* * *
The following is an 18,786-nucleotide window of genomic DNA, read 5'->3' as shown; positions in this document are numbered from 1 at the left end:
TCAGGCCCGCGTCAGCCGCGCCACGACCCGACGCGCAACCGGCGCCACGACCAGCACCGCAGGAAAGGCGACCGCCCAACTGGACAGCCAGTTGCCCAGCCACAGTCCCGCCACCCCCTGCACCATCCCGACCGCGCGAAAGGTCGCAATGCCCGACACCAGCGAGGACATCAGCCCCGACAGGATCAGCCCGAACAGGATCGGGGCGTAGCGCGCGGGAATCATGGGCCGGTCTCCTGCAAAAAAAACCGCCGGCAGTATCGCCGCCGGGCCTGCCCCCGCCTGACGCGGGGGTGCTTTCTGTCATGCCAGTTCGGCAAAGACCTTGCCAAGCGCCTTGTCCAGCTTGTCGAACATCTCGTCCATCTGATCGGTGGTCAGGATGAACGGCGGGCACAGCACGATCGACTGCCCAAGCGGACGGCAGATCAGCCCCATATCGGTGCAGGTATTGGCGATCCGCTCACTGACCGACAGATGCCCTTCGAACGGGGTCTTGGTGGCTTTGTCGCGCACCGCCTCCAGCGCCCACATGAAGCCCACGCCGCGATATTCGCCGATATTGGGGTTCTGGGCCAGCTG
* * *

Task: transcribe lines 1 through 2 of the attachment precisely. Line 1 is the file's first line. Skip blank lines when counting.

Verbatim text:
The following is an 18,786-nucleotide window of genomic DNA, read 5'->3' as shown; positions in this document are numbered from 1 at the left end:
TCAGGCCCGCGTCAGCCGCGCCACGACCCGACGCGCAACCGGCGCCACGACCAGCACCGCAGGAAAGGCGACCGCCCAACTGGACAGCCAGTTGCCCAGCCACAGTCCCGCCACCCCCTGCACCATCCCGACCGCGCGAAAGGTCGCAATGCCCGACACCAGCGAGGACATCAGCCCCGACAGGATCAGCCCGAACAGGATCGGGGCGTAGCGCGCGGGAATCATGGGCCGGTCTCCTGCAAAAAAAACCGCCGGCAGTATCGCCGCCGGGCCTGCCCCCGCCTGACGCGGGGGTGCTTTCTGTCATGCCAGTTCGGCAAAGACCTTGCCAAGCGCCTTGTCCAGCTTGTCGAACATCTCGTCCATCTGATCGGTGGTCAGGATGAACGGCGGGCACAGCACGATCGACTGCCCAAGCGGACGGCAGATCAGCCCCATATCGGTGCAGGTATTGGCGATCCGCTCACTGACCGACAGATGCCCTTCGAACGGGGTCTTGGTGGCTTTGTCGCGCACCGCCTCCAGCGCCCACATGAAGCCCACGCCGCGATATTCGCCGATATTGGGGTTCTGGGCCAGCTG